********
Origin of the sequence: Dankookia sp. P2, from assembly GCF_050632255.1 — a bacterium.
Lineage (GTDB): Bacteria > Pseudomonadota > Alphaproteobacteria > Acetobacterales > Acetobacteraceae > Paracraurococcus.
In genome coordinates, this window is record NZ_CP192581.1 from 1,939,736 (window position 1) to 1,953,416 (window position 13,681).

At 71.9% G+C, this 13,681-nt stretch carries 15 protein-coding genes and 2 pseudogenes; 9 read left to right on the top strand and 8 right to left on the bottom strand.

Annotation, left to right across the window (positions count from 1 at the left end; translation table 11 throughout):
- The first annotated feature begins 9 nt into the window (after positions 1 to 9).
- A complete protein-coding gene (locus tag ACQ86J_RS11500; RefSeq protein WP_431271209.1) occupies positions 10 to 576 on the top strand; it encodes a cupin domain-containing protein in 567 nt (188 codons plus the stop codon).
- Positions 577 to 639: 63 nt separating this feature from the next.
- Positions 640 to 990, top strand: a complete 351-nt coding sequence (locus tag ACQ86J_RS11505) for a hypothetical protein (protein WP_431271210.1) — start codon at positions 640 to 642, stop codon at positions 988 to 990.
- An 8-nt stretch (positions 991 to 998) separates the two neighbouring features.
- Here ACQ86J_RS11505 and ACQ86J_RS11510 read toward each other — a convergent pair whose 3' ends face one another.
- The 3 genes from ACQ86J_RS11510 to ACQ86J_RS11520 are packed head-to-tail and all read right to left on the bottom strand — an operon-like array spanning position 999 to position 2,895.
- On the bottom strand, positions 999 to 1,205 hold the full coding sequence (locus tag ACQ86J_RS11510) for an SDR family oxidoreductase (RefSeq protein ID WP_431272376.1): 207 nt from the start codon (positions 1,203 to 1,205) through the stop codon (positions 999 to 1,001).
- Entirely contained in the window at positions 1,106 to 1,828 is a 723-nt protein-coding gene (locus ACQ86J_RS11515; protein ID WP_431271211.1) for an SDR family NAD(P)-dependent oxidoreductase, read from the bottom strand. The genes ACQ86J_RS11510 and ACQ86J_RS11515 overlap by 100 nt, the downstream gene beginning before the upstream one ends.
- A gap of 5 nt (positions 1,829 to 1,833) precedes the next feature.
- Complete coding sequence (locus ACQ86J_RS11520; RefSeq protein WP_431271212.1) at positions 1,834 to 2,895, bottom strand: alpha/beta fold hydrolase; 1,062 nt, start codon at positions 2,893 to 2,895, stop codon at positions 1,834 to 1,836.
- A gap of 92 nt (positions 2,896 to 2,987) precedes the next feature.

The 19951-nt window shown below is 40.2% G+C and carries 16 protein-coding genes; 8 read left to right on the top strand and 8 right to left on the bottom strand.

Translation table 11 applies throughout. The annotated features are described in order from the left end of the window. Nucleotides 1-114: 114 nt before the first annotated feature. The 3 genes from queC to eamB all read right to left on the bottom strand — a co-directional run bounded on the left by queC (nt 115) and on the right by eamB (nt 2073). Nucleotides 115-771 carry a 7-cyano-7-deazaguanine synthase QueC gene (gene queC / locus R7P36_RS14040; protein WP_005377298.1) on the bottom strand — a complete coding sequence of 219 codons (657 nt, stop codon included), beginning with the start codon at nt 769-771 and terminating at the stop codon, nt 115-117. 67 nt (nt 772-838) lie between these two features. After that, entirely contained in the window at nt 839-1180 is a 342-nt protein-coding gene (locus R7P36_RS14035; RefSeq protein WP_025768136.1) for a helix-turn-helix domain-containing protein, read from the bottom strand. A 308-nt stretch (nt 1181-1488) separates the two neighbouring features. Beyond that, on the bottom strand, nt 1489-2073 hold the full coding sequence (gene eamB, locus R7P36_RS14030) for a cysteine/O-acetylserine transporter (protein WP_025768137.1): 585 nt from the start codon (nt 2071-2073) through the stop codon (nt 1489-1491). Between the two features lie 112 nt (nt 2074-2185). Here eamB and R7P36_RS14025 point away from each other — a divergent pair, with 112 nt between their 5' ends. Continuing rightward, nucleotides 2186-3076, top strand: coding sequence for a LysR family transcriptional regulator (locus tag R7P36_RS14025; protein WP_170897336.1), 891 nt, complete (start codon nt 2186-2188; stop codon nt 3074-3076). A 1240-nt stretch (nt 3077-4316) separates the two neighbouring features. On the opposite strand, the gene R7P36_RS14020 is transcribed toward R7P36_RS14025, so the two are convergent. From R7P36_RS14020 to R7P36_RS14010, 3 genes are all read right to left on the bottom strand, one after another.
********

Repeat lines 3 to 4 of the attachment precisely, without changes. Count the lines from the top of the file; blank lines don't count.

In genome coordinates, this window is record NZ_CP192581.1 from 1,939,736 (window position 1) to 1,953,416 (window position 13,681).

At 71.9% G+C, this 13,681-nt stretch carries 15 protein-coding genes and 2 pseudogenes; 9 read left to right on the top strand and 8 right to left on the bottom strand.